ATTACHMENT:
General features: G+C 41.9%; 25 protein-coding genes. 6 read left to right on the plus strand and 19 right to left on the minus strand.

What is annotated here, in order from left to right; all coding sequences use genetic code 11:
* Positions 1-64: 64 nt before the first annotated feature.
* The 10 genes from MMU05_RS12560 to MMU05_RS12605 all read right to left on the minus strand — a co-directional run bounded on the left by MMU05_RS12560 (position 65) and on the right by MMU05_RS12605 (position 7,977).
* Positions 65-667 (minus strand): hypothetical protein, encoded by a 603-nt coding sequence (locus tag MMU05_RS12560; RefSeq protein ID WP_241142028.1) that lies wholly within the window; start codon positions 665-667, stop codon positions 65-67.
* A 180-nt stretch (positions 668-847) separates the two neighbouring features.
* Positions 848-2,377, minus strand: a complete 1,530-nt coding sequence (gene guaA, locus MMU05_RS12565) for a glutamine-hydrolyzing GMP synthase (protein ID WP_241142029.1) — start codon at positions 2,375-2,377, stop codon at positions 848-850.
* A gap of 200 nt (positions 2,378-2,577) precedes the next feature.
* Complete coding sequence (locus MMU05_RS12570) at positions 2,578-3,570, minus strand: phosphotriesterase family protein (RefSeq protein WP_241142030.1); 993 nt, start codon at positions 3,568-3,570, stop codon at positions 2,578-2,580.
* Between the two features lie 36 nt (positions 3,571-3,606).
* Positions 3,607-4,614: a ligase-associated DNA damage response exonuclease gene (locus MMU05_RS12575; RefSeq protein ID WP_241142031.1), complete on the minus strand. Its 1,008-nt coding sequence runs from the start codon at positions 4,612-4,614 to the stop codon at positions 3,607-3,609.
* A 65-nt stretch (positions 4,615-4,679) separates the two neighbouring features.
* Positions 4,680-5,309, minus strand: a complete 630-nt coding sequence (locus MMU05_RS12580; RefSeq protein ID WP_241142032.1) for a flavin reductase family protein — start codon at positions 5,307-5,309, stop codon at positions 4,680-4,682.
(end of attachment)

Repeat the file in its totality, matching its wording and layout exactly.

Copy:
General features: G+C 41.9%; 25 protein-coding genes. 6 read left to right on the plus strand and 19 right to left on the minus strand.

What is annotated here, in order from left to right; all coding sequences use genetic code 11:
* Positions 1-64: 64 nt before the first annotated feature.
* The 10 genes from MMU05_RS12560 to MMU05_RS12605 all read right to left on the minus strand — a co-directional run bounded on the left by MMU05_RS12560 (position 65) and on the right by MMU05_RS12605 (position 7,977).
* Positions 65-667 (minus strand): hypothetical protein, encoded by a 603-nt coding sequence (locus tag MMU05_RS12560; RefSeq protein ID WP_241142028.1) that lies wholly within the window; start codon positions 665-667, stop codon positions 65-67.
* A 180-nt stretch (positions 668-847) separates the two neighbouring features.
* Positions 848-2,377, minus strand: a complete 1,530-nt coding sequence (gene guaA, locus MMU05_RS12565) for a glutamine-hydrolyzing GMP synthase (protein ID WP_241142029.1) — start codon at positions 2,375-2,377, stop codon at positions 848-850.
* A gap of 200 nt (positions 2,378-2,577) precedes the next feature.
* Complete coding sequence (locus MMU05_RS12570) at positions 2,578-3,570, minus strand: phosphotriesterase family protein (RefSeq protein WP_241142030.1); 993 nt, start codon at positions 3,568-3,570, stop codon at positions 2,578-2,580.
* Between the two features lie 36 nt (positions 3,571-3,606).
* Positions 3,607-4,614: a ligase-associated DNA damage response exonuclease gene (locus MMU05_RS12575; RefSeq protein ID WP_241142031.1), complete on the minus strand. Its 1,008-nt coding sequence runs from the start codon at positions 4,612-4,614 to the stop codon at positions 3,607-3,609.
* A 65-nt stretch (positions 4,615-4,679) separates the two neighbouring features.
* Positions 4,680-5,309, minus strand: a complete 630-nt coding sequence (locus MMU05_RS12580; RefSeq protein ID WP_241142032.1) for a flavin reductase family protein — start codon at positions 5,307-5,309, stop codon at positions 4,680-4,682.